• Open Access

Endogenous formaldehyde turnover in humans compared with exogenous contribution from food sources


  • European Food Safety Authority

  • Correspondence: scer@efsa.europa.eu
  • Acknowledgement: EFSA wishes to thank EFSA staff: Jean Lou Dorne, Camille Bechaux, Georges Kass and Matteo Innocenti for the support provided to this scientific output. EFSA greatly acknowledges Jan Alexander, David Gott and Georges Bories for reviewing this scientific report.
  • Approval date: 28 January 2014
  • Published date: 18 February 2014
  • Question number: EFSA-Q-2013-01033
  • On request from: EFSA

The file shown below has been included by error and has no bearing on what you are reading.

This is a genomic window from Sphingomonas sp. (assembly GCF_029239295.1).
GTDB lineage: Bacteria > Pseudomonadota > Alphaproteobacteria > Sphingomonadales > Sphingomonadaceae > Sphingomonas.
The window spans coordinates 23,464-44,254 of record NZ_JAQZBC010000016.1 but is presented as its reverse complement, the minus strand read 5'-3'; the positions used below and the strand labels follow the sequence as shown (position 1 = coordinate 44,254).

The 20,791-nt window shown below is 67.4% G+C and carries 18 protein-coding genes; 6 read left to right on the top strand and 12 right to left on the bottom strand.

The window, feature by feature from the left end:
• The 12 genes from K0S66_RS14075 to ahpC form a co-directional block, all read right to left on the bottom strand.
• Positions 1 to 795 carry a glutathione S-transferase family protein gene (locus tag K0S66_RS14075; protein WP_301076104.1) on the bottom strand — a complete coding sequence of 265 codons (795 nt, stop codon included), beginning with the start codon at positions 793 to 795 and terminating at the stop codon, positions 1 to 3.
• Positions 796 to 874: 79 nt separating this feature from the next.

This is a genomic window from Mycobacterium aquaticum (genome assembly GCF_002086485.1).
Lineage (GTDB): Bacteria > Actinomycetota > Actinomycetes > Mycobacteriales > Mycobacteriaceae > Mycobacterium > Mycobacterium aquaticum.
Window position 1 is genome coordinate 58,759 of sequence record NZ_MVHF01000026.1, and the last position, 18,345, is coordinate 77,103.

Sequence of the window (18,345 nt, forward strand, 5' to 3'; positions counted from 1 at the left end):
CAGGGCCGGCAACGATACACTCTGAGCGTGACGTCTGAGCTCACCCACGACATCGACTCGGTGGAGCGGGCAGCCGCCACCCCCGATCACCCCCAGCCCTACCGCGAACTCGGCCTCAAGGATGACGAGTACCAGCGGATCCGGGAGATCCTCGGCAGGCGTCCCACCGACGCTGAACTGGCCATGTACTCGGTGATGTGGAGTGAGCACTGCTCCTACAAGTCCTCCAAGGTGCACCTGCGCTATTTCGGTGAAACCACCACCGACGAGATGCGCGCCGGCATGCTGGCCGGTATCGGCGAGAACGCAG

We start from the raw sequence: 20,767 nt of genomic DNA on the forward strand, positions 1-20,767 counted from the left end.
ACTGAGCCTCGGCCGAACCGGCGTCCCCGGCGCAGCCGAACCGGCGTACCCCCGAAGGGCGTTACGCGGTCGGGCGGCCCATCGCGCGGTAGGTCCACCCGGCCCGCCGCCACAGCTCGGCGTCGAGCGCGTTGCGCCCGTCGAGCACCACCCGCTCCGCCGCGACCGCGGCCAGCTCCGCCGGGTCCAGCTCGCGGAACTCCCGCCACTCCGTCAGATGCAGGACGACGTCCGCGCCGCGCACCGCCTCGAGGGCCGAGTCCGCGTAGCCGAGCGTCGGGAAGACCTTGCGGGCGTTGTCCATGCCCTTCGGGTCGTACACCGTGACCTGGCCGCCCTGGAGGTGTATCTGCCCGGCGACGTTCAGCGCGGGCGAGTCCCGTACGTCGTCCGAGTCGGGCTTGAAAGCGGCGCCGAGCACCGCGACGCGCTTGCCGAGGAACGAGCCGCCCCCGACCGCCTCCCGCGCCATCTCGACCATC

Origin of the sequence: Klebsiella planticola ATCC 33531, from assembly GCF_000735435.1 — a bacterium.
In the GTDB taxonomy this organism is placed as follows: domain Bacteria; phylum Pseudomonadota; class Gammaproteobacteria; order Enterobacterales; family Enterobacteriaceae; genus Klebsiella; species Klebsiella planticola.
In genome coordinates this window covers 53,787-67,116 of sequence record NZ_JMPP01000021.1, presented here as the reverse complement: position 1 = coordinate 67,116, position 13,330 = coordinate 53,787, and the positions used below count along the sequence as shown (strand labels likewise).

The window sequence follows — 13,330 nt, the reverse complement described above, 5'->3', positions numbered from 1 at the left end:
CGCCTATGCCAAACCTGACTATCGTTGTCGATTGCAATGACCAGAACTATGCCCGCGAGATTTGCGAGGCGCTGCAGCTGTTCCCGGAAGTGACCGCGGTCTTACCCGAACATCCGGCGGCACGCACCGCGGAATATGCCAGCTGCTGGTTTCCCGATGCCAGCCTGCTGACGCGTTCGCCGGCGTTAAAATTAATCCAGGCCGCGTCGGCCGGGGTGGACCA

The FEEDAP Panel received a request to deliver a scientific opinion on the safety and efficacy of formaldehyde used in feed for all animal species based on dossiers submitted by applicants. In parallel, the ANS Panel evaluated the safety of formaldehyde formed from endogenous production and from dietary sources of methanol, including aspartame. In order to support both evaluations, assistance was requested to the SCER unit to evaluate the oral internal dose of formaldehyde in humans from endogenous production, food-derived from target animals exposed to formaldehyde-treated feed and formaldehyde generated from dietary sources of methanol, including from food additives such as aspartame. Endogenous turnover of formaldehyde was estimated to be approximately 0.61-0.91 mg/kg bw per minute and 878–1310 mg/kg bw per day assuming a half life of 1 1.5 min. Compared with formaldehyde turnover and the background levels of formaldehyde from food sources (1.7-1.4 mg/kg b. w per day for a 60–70 kg person), including from dietary methanol, the relative contribution of exogenous formaldehyde from consumption of animal products (milk, meat) from target animals exposed to formaldehyde-treated feed was negligible (<0.001 %). Oral exposure to formaldehyde from aspartame involves metabolism to methanol and further oxidation to formaldehyde. At the current ADI of 40 mg/kg bw per day for aspartame, formaldehyde would be approximately 4 mg/kg bw per day and represent only 0.3-0.4 % of the endogenous turnover of formaldehyde.